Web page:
One of my many favorite illustrations is for the text quoted previously.  In a series of panels of the same area, which looks like a continuous picture, the changes by the lack of plant biodiversity are obvious.  As your eyes move from left to right, animals and plants except for the large trees vanish.  Little if any light gets through the treetops.  You can almost hear the lack of life, a stifling silence.

Essential for all personal and professional collections, If Elephants Disappeared written and illustrated by Lily Williams will linger in all readers' minds long after the book is read.  Lily Williams includes a Glossary, All Elephants Are In Trouble, Tropical Forests, How You Can Help Save Elephants, Author's Note, Acknowledgements, Bibliography and Additional Sources on four final pages.  They are wonderfully conversational.  You could pair this title with How To Be An Elephant: Growing Up in the African Wild (David Macaulay Studio, Roaring Brook Press, September 19, 2017) written and illustrated by Katherine Roy or The Elephant (Enchanted Lion Books, September 25, 2018) written and illustrated by Jenni Desmond.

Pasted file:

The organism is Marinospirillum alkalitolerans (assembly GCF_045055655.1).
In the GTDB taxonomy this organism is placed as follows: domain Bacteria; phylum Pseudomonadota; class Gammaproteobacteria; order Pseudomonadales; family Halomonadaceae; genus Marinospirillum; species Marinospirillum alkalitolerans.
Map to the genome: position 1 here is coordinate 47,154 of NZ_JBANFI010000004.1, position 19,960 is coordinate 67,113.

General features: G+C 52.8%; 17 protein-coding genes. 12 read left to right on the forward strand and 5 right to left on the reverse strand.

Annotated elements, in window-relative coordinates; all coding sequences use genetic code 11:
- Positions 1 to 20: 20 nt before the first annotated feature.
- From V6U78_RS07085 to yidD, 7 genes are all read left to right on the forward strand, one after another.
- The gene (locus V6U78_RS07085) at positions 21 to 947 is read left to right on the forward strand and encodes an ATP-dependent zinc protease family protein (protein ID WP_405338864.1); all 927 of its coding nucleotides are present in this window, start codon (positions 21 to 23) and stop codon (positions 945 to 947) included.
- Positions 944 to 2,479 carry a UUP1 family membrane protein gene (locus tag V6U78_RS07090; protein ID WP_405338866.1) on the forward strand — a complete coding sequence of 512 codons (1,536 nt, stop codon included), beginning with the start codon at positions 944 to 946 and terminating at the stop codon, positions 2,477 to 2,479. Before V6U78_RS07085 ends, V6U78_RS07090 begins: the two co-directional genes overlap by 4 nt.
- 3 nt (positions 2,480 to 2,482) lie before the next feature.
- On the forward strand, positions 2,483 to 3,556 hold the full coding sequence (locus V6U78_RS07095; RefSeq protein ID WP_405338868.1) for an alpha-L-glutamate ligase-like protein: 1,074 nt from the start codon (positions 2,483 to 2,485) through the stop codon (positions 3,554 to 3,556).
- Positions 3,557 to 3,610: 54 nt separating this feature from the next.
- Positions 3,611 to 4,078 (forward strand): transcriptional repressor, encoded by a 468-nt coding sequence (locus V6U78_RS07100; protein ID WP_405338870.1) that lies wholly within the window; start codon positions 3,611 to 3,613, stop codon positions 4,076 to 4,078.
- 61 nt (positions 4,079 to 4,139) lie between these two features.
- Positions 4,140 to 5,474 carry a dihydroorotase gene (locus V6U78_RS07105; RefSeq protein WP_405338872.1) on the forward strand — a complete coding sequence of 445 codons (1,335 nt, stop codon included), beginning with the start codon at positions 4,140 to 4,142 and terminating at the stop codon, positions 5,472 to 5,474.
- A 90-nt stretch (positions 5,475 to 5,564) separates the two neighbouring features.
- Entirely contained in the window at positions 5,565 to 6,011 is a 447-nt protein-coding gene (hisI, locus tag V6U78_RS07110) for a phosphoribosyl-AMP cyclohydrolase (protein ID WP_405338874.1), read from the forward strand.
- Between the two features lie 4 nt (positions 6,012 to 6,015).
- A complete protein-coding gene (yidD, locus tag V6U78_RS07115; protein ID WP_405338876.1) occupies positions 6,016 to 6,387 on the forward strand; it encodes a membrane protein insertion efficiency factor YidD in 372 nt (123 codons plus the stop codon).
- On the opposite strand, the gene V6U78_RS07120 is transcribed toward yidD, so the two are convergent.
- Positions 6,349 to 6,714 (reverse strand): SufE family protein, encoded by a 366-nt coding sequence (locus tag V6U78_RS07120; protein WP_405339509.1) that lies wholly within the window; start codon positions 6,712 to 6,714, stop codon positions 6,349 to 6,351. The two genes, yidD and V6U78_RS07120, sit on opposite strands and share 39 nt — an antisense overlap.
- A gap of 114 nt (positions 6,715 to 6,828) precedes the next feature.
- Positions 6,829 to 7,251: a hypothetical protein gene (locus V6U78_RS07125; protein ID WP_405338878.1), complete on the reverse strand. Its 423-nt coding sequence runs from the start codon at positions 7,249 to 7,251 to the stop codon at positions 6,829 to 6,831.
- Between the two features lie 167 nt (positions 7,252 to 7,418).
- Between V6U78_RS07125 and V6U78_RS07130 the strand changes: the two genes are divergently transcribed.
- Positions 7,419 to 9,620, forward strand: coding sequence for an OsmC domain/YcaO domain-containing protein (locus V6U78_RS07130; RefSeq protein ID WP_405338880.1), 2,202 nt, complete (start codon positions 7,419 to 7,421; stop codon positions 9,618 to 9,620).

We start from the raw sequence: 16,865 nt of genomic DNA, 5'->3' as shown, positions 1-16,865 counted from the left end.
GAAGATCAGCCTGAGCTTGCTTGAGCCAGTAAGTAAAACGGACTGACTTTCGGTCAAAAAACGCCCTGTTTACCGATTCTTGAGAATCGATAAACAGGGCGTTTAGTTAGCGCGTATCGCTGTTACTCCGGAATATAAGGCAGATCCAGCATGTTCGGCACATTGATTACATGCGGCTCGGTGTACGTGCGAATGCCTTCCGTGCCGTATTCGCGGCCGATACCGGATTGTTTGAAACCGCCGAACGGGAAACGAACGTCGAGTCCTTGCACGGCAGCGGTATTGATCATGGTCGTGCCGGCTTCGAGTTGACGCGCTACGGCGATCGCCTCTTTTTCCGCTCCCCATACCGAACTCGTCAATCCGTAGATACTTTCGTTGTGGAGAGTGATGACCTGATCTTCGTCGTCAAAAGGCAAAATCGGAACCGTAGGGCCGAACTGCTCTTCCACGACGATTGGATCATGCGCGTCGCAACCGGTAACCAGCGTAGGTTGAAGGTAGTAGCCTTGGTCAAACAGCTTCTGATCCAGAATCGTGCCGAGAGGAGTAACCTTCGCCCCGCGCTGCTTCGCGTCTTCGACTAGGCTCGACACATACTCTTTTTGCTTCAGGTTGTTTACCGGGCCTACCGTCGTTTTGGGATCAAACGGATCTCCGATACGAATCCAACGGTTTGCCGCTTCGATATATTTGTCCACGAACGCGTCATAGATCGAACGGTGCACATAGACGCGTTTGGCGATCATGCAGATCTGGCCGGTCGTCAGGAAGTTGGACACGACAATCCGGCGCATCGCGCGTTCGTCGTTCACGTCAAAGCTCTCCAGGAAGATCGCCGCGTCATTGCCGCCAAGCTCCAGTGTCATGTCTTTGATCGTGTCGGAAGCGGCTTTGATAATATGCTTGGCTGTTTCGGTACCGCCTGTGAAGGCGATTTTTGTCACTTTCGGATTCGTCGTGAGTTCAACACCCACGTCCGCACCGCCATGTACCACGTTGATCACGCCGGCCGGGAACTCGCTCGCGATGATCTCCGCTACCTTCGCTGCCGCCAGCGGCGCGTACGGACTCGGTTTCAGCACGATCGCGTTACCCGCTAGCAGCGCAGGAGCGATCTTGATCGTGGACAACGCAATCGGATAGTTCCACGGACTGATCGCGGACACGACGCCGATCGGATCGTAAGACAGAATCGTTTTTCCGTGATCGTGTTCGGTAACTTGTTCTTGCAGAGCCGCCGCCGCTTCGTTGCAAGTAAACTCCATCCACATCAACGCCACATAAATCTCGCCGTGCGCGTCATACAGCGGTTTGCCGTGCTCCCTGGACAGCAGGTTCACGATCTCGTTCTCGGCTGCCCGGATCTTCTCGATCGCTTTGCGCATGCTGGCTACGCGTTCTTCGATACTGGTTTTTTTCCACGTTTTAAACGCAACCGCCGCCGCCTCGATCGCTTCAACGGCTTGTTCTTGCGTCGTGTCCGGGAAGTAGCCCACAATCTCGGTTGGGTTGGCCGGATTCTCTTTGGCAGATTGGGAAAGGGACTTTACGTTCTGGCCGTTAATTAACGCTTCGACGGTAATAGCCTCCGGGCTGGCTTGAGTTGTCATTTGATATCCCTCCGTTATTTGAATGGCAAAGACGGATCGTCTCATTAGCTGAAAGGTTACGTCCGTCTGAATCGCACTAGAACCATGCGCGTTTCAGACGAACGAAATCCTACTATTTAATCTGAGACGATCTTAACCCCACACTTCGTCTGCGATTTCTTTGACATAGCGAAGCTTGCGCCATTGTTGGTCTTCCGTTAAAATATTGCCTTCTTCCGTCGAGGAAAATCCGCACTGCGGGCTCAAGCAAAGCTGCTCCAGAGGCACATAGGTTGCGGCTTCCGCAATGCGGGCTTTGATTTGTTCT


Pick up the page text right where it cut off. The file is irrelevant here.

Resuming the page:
To learn more about Lily Williams and her other work, please follow the link attached to her name to access her website.  Lily Williams has accounts on Facebook, Instagram and Twitter.  At her site and the publisher's website you can view interior images.  You might like this article in Publishers Weekly titled Lily Williams Continues Her Environmental Mission.

For more nonfiction titles, be sure to visit Kid Lit Frenzy hosted by educator Alyson Beecher to see what other participants in the 2019 Nonfiction Picture Book Challenge have chosen this week.


  1. It must be a heart-breaking book to read, but also a 'must-read' and share! 62% is a staggering number to imagine. Thanks, Margie!

  2. It's heartbreaking about what has happened, Linda, but also hopeful. We can change the direction. There is still time. I believe you will like this book.

  3. What a powerful way to use illustration to explicate the text.